Guess Who Might Come to Your Next Simcha – San Diego Jewish World
By Donald H. Harrison
SAN DIEGO — Assume you have an upcoming bar/bat mitzvah, wedding, or another family simcha coming up, and you would like to invite some close relatives living in another country to attend. Right now it is a costly hassle for your relatives to apply for a temporary visa to visit the United States, with the possibility that they will be rejected causing you and them embarrassment, even humiliation.
Rep. Scott Peters (D-San Diego) in a news release explains that under the current system international travelers who wish to visit the United State must apply for a B-2 visa, then be interviewed so U.S. consular officials can determine the applicant’s “potential intent to overstay their visit or remain in the United States permanently. Factors considered include financial and personal ties to their home country, as well as any indicators a traveler would move to the U.S. indefinitely, such as family connections or employment opportunities within the U.S.”
“This makes visa approval difficult for those who wish to visit their family solely for special occasions,” a news release from Peters continued. “Their applications are at a higher risk of denial simply because they have family ties in the United States. The process also forces many applicants to apply multiple times, resulting in a new fee with each application.”
Peters said he has had “hundreds of constituents” approach his office to obtain visitor visas for relatives to attend family events. They included constituents with relatives in Iran, Latin America, Asia, the Pacific Islands and Latin America, among others.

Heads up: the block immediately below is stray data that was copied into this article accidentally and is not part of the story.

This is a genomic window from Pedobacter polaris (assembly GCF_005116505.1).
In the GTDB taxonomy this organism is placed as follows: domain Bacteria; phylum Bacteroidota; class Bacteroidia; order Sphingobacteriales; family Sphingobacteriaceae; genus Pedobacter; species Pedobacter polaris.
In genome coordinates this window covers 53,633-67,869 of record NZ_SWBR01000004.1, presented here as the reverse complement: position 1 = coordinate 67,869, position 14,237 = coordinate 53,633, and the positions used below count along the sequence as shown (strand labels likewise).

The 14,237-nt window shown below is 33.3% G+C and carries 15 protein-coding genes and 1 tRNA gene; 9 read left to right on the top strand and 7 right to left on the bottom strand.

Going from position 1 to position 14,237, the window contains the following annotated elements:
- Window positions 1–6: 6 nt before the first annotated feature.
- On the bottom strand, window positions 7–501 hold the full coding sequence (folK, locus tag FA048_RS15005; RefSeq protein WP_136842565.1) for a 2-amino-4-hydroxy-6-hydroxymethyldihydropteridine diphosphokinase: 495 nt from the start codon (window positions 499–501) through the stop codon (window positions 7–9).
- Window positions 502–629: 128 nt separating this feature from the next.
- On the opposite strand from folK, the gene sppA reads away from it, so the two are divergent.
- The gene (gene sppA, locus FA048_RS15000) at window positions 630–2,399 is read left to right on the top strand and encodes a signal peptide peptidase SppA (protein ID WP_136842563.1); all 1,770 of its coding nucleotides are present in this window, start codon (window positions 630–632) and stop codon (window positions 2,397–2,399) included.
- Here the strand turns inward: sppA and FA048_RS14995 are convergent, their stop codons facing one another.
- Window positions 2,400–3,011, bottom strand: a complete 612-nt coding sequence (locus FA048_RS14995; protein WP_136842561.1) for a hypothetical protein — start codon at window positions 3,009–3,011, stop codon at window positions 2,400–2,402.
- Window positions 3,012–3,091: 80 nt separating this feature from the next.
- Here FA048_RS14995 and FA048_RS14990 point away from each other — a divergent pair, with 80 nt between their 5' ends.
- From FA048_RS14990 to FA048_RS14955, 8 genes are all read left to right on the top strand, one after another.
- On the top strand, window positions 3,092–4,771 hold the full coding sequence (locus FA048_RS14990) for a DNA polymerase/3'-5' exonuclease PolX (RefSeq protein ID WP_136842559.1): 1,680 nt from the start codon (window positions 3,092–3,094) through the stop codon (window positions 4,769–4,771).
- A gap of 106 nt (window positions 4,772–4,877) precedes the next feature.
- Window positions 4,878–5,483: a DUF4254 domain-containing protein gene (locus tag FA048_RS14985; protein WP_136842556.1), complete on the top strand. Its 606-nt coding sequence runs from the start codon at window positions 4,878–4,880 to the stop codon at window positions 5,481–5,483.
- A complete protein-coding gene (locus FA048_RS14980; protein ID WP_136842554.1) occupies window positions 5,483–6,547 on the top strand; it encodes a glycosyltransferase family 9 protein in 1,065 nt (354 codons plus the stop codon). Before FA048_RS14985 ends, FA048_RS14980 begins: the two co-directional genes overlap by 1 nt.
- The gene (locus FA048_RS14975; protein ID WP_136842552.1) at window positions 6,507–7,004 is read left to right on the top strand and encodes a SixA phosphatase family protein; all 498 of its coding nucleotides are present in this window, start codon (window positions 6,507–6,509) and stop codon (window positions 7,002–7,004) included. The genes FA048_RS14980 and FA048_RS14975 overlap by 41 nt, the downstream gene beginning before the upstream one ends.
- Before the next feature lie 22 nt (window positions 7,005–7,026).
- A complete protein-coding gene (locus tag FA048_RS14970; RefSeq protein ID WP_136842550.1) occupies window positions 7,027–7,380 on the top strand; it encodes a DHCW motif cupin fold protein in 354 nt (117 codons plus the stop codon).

Accordingly, the San Diego Democratic congressman joined with U.S. Rep. Francis Rooney, a Florida Republican, to mount a bipartisan effort to make such family reunions easier.
Peters’ news release said a “new B-3 nonimmigrant visa category specifically intended for relatives of U.S. citizens and permanent residents” would be created under a proposed Temporary Family Visitors Act (TFVA) that the two members of Congress have introduced. “The application would require the U.S. family member to sign a letter of financial support and applicants to purchase travel medical insurance for the duration of their stay. The TVFA requirements would add a small amount to the overall cost of a trip, but would streamline the process which could ultimately save applicants money by reducing the need for multiple applications. It would also prohibit travelers entering the country on a B-3 visa from filing a change of status application while in the U.S.”
Among supporters of the proposed legislation is Jerry Sanders, the former mayor of San Diego who now heads the San Diego Regional Chamber of Commerce. He said, “The Temporary Family Visitation Act would boost our local economy and promote tourism which is critical as we work to recover from COVID-19. The contributions of our immigrant communities are integral to San Diego’s labor force and economy, and we are pleased to join the U..S. Hispanic Chamber of Commerce in support of this legislation.”
Another in support of the measure is Jason Paguio, President and CEO of the Asian Business Association San Diego, who said, “The Temporary Family Visitation Act would help ensure loved ones can visit and share in significant life and cultural events, and at the same time, would benefit the tourism industry the San Diego region is known for.”
Under the legislation, family members eligible for a B-3 visa would include spouses, children, grandchildren, parents, grandparents, siblings, uncles, aunts, nieces and nephews.
Congressman Rooney commented, “This legislation will create a new opportunity for individuals to safely reunite with their families for important events such as weddings, graduations, and funerals while simultaneously implementing necessary measures to ensure immigration fraud is not committed. The economic impact of this bill will be immense — especially for the tourism, leisure, and travel industries that are crucial to my district in Southwest Florida.”
Donald H. Harrison is editor of San Diego Jewish World. He may be contacted via firstname.lastname@example.org